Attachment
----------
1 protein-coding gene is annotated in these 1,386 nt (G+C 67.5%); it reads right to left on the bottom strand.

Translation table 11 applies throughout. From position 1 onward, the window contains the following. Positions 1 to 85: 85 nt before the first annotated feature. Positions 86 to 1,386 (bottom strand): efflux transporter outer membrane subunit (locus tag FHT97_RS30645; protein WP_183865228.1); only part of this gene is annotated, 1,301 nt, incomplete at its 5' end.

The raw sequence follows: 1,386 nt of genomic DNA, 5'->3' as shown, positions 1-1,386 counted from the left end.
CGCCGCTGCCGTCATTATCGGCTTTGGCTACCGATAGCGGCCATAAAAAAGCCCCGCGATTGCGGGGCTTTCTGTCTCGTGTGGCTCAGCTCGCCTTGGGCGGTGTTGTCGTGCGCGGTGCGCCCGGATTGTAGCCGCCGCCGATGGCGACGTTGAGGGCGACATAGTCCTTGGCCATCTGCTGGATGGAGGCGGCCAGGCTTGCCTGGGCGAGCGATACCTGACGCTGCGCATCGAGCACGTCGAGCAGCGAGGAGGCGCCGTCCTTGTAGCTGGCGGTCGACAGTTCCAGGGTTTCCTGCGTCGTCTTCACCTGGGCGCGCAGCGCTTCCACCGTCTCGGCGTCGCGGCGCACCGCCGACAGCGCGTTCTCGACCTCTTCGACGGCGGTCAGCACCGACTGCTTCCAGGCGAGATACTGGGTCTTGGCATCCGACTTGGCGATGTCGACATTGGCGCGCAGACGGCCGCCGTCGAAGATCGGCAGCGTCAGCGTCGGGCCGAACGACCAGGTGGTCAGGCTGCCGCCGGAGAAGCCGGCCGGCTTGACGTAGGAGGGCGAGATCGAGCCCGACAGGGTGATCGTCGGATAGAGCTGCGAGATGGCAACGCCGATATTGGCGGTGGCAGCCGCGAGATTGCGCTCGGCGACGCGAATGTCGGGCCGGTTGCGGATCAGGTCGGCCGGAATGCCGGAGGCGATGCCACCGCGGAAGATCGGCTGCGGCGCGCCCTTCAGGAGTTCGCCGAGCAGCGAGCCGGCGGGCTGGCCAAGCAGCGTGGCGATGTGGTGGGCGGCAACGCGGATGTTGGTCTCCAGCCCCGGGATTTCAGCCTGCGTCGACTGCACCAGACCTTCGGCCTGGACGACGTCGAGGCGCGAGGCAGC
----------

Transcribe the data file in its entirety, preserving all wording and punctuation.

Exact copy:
1 protein-coding gene is annotated in these 1,386 nt (G+C 67.5%); it reads right to left on the bottom strand.

Translation table 11 applies throughout. From position 1 onward, the window contains the following. Positions 1 to 85: 85 nt before the first annotated feature. Positions 86 to 1,386 (bottom strand): efflux transporter outer membrane subunit (locus tag FHT97_RS30645; protein WP_183865228.1); only part of this gene is annotated, 1,301 nt, incomplete at its 5' end.

The raw sequence follows: 1,386 nt of genomic DNA, 5'->3' as shown, positions 1-1,386 counted from the left end.
CGCCGCTGCCGTCATTATCGGCTTTGGCTACCGATAGCGGCCATAAAAAAGCCCCGCGATTGCGGGGCTTTCTGTCTCGTGTGGCTCAGCTCGCCTTGGGCGGTGTTGTCGTGCGCGGTGCGCCCGGATTGTAGCCGCCGCCGATGGCGACGTTGAGGGCGACATAGTCCTTGGCCATCTGCTGGATGGAGGCGGCCAGGCTTGCCTGGGCGAGCGATACCTGACGCTGCGCATCGAGCACGTCGAGCAGCGAGGAGGCGCCGTCCTTGTAGCTGGCGGTCGACAGTTCCAGGGTTTCCTGCGTCGTCTTCACCTGGGCGCGCAGCGCTTCCACCGTCTCGGCGTCGCGGCGCACCGCCGACAGCGCGTTCTCGACCTCTTCGACGGCGGTCAGCACCGACTGCTTCCAGGCGAGATACTGGGTCTTGGCATCCGACTTGGCGATGTCGACATTGGCGCGCAGACGGCCGCCGTCGAAGATCGGCAGCGTCAGCGTCGGGCCGAACGACCAGGTGGTCAGGCTGCCGCCGGAGAAGCCGGCCGGCTTGACGTAGGAGGGCGAGATCGAGCCCGACAGGGTGATCGTCGGATAGAGCTGCGAGATGGCAACGCCGATATTGGCGGTGGCAGCCGCGAGATTGCGCTCGGCGACGCGAATGTCGGGCCGGTTGCGGATCAGGTCGGCCGGAATGCCGGAGGCGATGCCACCGCGGAAGATCGGCTGCGGCGCGCCCTTCAGGAGTTCGCCGAGCAGCGAGCCGGCGGGCTGGCCAAGCAGCGTGGCGATGTGGTGGGCGGCAACGCGGATGTTGGTCTCCAGCCCCGGGATTTCAGCCTGCGTCGACTGCACCAGACCTTCGGCCTGGACGACGTCGAGGCGCGAGGCAGC